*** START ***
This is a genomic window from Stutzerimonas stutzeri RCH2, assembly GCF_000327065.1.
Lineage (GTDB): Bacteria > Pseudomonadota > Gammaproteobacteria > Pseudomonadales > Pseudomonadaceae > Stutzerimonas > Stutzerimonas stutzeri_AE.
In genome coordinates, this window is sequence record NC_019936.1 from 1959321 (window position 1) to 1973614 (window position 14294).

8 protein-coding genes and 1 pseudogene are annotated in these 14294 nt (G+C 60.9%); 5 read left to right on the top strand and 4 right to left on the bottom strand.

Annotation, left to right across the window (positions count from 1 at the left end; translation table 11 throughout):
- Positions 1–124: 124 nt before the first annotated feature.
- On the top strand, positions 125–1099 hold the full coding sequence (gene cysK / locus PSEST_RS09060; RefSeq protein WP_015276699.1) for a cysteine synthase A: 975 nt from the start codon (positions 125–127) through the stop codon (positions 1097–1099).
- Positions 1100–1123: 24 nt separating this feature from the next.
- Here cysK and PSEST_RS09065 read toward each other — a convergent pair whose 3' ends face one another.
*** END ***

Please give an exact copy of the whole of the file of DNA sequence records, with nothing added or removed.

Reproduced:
This is a genomic window from Stutzerimonas stutzeri RCH2, assembly GCF_000327065.1.
Lineage (GTDB): Bacteria > Pseudomonadota > Gammaproteobacteria > Pseudomonadales > Pseudomonadaceae > Stutzerimonas > Stutzerimonas stutzeri_AE.
In genome coordinates, this window is sequence record NC_019936.1 from 1959321 (window position 1) to 1973614 (window position 14294).

8 protein-coding genes and 1 pseudogene are annotated in these 14294 nt (G+C 60.9%); 5 read left to right on the top strand and 4 right to left on the bottom strand.

Annotation, left to right across the window (positions count from 1 at the left end; translation table 11 throughout):
- Positions 1–124: 124 nt before the first annotated feature.
- On the top strand, positions 125–1099 hold the full coding sequence (gene cysK / locus PSEST_RS09060; RefSeq protein WP_015276699.1) for a cysteine synthase A: 975 nt from the start codon (positions 125–127) through the stop codon (positions 1097–1099).
- Positions 1100–1123: 24 nt separating this feature from the next.
- Here cysK and PSEST_RS09065 read toward each other — a convergent pair whose 3' ends face one another.